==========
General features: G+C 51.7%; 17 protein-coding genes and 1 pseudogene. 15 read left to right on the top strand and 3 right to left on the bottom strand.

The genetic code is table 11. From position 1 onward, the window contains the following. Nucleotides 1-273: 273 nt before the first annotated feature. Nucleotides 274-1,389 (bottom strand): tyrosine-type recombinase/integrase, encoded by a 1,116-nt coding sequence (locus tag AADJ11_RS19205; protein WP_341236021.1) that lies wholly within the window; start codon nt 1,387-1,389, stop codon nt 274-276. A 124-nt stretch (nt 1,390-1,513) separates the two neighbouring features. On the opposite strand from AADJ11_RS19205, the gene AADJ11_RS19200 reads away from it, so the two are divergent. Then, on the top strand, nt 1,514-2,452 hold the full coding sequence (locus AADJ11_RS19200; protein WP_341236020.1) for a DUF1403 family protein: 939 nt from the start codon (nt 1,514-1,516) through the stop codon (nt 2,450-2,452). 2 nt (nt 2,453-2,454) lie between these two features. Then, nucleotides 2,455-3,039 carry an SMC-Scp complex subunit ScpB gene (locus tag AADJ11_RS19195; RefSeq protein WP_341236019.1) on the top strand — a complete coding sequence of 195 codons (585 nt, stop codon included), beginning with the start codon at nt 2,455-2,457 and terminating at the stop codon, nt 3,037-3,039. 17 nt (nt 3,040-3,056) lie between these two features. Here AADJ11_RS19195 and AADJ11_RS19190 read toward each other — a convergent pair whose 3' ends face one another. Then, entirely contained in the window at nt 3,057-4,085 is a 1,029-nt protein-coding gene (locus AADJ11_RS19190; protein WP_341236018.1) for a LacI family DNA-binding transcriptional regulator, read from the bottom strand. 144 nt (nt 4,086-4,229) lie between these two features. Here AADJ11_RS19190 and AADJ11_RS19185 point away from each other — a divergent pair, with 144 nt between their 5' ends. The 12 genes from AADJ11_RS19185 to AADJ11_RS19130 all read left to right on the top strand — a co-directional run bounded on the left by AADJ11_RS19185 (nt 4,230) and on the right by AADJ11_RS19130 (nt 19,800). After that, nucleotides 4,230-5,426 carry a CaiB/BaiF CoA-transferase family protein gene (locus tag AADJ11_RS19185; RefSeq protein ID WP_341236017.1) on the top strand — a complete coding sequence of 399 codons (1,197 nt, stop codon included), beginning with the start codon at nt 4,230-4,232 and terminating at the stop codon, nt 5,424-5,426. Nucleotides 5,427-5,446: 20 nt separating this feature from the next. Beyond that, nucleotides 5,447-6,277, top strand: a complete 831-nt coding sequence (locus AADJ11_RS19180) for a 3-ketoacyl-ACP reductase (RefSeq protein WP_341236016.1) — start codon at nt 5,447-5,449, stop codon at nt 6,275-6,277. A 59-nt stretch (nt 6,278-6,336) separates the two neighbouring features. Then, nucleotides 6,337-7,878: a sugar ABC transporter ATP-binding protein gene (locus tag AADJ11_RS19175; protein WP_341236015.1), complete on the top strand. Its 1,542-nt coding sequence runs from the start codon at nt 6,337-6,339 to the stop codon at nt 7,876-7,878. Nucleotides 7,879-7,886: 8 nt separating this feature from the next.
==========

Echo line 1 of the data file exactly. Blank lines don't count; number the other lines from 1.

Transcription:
General features: G+C 51.7%; 17 protein-coding genes and 1 pseudogene. 15 read left to right on the top strand and 3 right to left on the bottom strand.